I only attended the Celebration, as the reception was too far away for the wife and I to walk, but it was very well done. Four colleges, four former and current students, and two family members all spoke. The basic theme not only perfectly described Dr. Lavery, it was something he would have loved to hear about himself: "Relentlessly generous with his time, a great scholar, a great human being." Rhonda Wilcox, the co-founder of Whedon Studies alongside Dr. Lavery, had a story which I thought quintessential Lavery. Some years ago, Lavery had been invited to give the keynote address for the very first Joss Whedon conference, which was being held in England. He could have gone, of course, but he said, "Do you know Rhonda Wilcox? You should give her a try." Not only was that her first ever keynote presentation, it was also the first time she'd ever been to England -- she would never she said, have been able to afford the airfare if the conference hadn't paid that for her.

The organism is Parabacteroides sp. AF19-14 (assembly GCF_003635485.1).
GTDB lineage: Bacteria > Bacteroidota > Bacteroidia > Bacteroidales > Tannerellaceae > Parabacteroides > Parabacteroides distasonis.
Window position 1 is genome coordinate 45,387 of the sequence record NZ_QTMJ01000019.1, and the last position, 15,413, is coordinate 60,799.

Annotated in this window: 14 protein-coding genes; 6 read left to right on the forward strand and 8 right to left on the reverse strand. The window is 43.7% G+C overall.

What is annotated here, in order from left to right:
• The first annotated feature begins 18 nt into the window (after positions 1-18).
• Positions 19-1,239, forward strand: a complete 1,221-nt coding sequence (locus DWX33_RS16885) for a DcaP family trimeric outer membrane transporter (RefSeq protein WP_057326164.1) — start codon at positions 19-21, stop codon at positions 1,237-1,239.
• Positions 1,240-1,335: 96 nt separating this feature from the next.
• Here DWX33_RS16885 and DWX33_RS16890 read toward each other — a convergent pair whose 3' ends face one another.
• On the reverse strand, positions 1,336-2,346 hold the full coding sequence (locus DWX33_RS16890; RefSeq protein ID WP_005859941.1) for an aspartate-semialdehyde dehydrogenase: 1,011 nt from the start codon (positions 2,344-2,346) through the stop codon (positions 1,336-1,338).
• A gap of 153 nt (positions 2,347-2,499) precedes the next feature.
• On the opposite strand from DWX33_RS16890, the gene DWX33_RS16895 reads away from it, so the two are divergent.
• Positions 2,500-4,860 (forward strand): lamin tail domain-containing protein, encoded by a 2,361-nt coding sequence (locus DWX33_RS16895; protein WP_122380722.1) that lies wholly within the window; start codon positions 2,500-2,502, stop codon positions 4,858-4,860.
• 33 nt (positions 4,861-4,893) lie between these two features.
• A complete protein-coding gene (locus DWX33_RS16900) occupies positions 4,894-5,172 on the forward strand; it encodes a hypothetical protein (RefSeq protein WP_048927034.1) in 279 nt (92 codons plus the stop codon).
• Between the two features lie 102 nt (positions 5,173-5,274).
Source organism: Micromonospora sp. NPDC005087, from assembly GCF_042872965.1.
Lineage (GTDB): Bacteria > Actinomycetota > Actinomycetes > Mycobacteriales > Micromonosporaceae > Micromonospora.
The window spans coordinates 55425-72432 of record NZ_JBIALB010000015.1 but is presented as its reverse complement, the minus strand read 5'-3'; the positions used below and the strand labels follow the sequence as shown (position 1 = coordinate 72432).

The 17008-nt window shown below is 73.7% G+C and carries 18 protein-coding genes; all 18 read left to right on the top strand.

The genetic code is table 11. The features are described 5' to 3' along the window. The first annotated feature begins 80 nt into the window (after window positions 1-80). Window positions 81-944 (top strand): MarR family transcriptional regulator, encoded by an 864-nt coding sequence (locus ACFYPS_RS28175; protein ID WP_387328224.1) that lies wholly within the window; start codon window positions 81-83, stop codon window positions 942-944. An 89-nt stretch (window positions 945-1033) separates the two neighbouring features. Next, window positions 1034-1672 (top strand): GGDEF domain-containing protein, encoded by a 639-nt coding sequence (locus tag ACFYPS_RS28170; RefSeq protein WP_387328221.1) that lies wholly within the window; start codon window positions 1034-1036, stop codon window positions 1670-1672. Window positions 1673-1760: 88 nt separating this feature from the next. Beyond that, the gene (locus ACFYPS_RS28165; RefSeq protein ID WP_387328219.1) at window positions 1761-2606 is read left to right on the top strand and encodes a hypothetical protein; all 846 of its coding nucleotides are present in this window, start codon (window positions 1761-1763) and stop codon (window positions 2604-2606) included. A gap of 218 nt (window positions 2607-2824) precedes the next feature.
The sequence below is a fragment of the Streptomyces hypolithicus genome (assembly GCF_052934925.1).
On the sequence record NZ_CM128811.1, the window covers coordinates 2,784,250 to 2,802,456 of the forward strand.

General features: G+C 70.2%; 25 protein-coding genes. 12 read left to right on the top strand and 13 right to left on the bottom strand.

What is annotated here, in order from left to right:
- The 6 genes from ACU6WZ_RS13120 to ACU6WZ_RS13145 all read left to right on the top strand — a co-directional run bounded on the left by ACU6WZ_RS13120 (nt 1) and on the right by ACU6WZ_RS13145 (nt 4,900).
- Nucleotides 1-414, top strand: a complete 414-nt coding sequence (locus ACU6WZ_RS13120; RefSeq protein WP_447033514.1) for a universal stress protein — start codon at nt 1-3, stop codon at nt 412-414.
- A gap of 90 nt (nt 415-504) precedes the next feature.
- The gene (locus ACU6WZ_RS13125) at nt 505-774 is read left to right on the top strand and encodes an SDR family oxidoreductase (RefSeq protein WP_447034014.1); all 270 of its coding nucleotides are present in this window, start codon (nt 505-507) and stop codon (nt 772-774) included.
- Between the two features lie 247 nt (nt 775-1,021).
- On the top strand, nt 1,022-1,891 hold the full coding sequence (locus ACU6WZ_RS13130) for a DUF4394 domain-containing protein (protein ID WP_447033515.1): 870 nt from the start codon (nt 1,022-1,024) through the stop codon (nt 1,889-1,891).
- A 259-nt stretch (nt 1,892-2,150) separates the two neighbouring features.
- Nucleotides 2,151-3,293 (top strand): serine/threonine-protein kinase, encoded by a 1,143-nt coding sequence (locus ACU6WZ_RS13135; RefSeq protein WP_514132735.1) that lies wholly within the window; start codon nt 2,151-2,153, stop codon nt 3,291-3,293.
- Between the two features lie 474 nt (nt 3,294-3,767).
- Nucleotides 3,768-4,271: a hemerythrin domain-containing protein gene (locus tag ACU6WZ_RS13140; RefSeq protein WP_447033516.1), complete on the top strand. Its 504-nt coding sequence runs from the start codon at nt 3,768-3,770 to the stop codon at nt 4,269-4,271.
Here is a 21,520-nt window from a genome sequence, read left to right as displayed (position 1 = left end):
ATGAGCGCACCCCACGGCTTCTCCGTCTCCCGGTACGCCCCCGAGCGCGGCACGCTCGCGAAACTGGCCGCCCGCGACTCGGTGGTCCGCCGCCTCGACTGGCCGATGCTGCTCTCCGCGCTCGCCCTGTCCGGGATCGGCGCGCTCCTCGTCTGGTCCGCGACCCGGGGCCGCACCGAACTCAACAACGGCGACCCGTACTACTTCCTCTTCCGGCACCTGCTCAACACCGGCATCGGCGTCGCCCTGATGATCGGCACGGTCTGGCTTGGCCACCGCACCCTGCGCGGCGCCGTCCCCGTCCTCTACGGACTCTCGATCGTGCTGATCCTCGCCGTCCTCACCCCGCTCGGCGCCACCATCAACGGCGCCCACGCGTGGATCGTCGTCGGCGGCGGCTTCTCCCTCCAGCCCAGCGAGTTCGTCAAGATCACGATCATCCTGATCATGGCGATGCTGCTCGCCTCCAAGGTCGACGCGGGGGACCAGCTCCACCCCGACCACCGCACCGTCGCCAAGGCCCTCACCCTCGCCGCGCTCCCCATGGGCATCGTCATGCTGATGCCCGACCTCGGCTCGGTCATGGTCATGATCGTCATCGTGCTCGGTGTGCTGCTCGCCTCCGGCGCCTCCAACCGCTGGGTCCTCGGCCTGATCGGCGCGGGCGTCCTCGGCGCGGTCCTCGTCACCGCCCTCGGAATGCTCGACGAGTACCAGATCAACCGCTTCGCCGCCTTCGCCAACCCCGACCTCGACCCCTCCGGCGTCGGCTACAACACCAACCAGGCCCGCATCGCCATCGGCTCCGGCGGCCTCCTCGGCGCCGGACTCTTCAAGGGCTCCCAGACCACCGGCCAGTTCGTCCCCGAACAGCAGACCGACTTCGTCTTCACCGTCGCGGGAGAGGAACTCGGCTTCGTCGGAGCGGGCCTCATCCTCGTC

So I loved that story. That's who David Lavery was: someone immensely proud of his own accomplishments, but even prouder of all the students and scholars whose careers he could help.
Lavery's daughter, Rachel, ended the Celebration of Life with a clip from Mad Men -- one of the best scenes, in Lavery's opinion, from one of the best shows ever to be produced on television. It's Draper's "carousel" pitch about nostalgia, "the pain of an old wound." It was a powerful ending to a powerful memorial service. The clip may be found below: